Ortega’s leadership now resembles the corrupt and brutal dictatorship of Anastasio Somoza, the regime that the Sandinistas, led by Ortega himself, overthrew in 1979. Ortega and the FSLN (National Sandinista Liberation Front) had improved land distribution and brought about improvements in health and education between 1979 and 1984; these achievements were largely overturned by the neoliberal regime (supported by the U.S.) that came to power in 1990. Unable to re-gain power any other way, Ortega built a political machine that came to control a wide swath of civil and political organizations. He has also constructed a close (and corrupt) alliance with powerful members of the business community. Extremist Ortega supporters are now engaged in a violent struggle to maintain his regime in power, having recently defeated an uprising in a town that had been a stronghold of the 1979 Nicaraguan Revolution. The regime appears firmly entrenched. There is little likelihood of an opposition alliance toppling it any time soon since the opposition is deeply divided between some members the business community who have joined the opposition, on the one hand, and former guerrilla leaders, FSLN supporters, poor farmers, and students, on the other hand. Like Venezuela’s Maduro, and Chavez before him, Ortega and the FSLN were co-opted into the old political game. Once in power, they did not attempt to alter the economic structure. Closely collaborating with the International Monetary Fund and the World Bank, and cultivating business support, the Ortega’s regime became a stanch supporter of the political and economic status quo.
Brazil: Political Polarization and a Troubling Political Future
In Brazil, the political right removed a left government (under Labour Party President Dilma Rousseff) from power through what critics have called a “congressional coup” in the wake of rising political protests against government corruption. The essential context of this development was, once again, the decline in commodity prices that put employment and social programs in jeopardy and laid bare the country’s fiscal problems. The current government, led by President Michel Temer, is however, no less corrupt (perhaps more) and profoundly unpopular, with an approval rating of just 5 percent. This government embarked on a series of policies that gave rise to ongoing popular protests through 2017 and 2018. These have included strikes and demonstrations against his proposed labor reforms (geared to the reduction of labour power), pension reform (which would reduce benefits) along with demonstrations in support of former President Luiz Inácio Lula da Silva, who the government has jailed on corruption charges making it impossible for him to run for office. The government has responded with repression, thereby instigating even more protests. Most recently, the government’s hike in fuel prices resulted in a strike by the transportation sector, which brought the country to a standstill and resulted in shortages of essentials such as cooking oil. Protesters called for Temer’s resignation. An estimated 15 to 20 percent of the population now support military intervention. Lula, even though imprisoned and not allowed to run in the upcoming presidential election, still leads in popular support. He is followed by right-wing presidential candidate Jair Bolsonaro, who has been openly supportive of the country’s 1964-1985 military government. Whether Lula’s current support base will eventually be transferred to a candidate he and his party endorses is an open question.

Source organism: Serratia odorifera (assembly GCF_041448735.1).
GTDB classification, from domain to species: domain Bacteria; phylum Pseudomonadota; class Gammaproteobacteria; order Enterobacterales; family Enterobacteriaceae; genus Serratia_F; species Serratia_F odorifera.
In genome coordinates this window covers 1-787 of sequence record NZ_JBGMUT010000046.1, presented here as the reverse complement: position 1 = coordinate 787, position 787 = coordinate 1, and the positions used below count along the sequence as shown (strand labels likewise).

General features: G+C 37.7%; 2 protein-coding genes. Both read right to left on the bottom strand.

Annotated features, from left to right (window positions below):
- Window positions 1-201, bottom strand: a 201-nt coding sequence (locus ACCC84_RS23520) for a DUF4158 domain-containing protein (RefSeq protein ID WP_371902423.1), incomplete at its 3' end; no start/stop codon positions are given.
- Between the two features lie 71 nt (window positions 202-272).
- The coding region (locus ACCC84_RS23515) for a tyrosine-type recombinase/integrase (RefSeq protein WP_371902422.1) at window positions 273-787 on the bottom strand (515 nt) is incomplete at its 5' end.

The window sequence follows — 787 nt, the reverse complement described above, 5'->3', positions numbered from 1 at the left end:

The Politicization of Corruption
Much of the protests and ensuing political turmoil has involved the issue of political corruption. While some observers have seen this development as positive insofar as it indicates growing public intolerance of corrupt practices, the politicization of corruption charges suggests more sinister processes at work. Close attention to the pursuit of corruption charges reveals the predisposition to bend the rules to prosecute (and eliminate) political opponents. One of the consequences is that the growing political unrest in the region is likely to be addressed in ways that are seen as unfair and exclusionary by significant portions of the public. However, problematic left regimes may have become, the politicization of corruption by the political right, which is able to divert the fears and economic insecurities of the public toward the corruption issue, is not a strategy likely to produce compromise or political peace. The left has probably not been any more corrupt than regimes before it or after it. Corruption, as I have argued in earlier posts, is not a moral failing; it is symptomatic of the inability to arrive at a political settlement by any other mean—corruption buys political quiescence when regimes are not able to orchestrate a cross-class coalitional distributive agreement.
The current political turmoil has deep historical roots. The unequal economic and social structures of Latin American countries are rooted in the nineteenth century, or even earlier. However, the economic crises of the early 1980s and the neoliberal reforms that followed gave rise to unprecedented levels of poverty and inequality. The left regimes that came to power in the 2000s attempted to grapple with these problems largely through increased social spending. One might argue that these governments ought to have brought about more transformative changes, both politically and economically. However, there were powerful structural constraints on policy choices, most notably the discipline conferred by both domestic and international capital on regimes that become too interventionist, particularly ones purposing basic changes in productive structures. These regimes therefore became increasingly dependent on commodity exports to address pressing social issues, a strategy that has now run out of steam and left in its wake a perilous political future.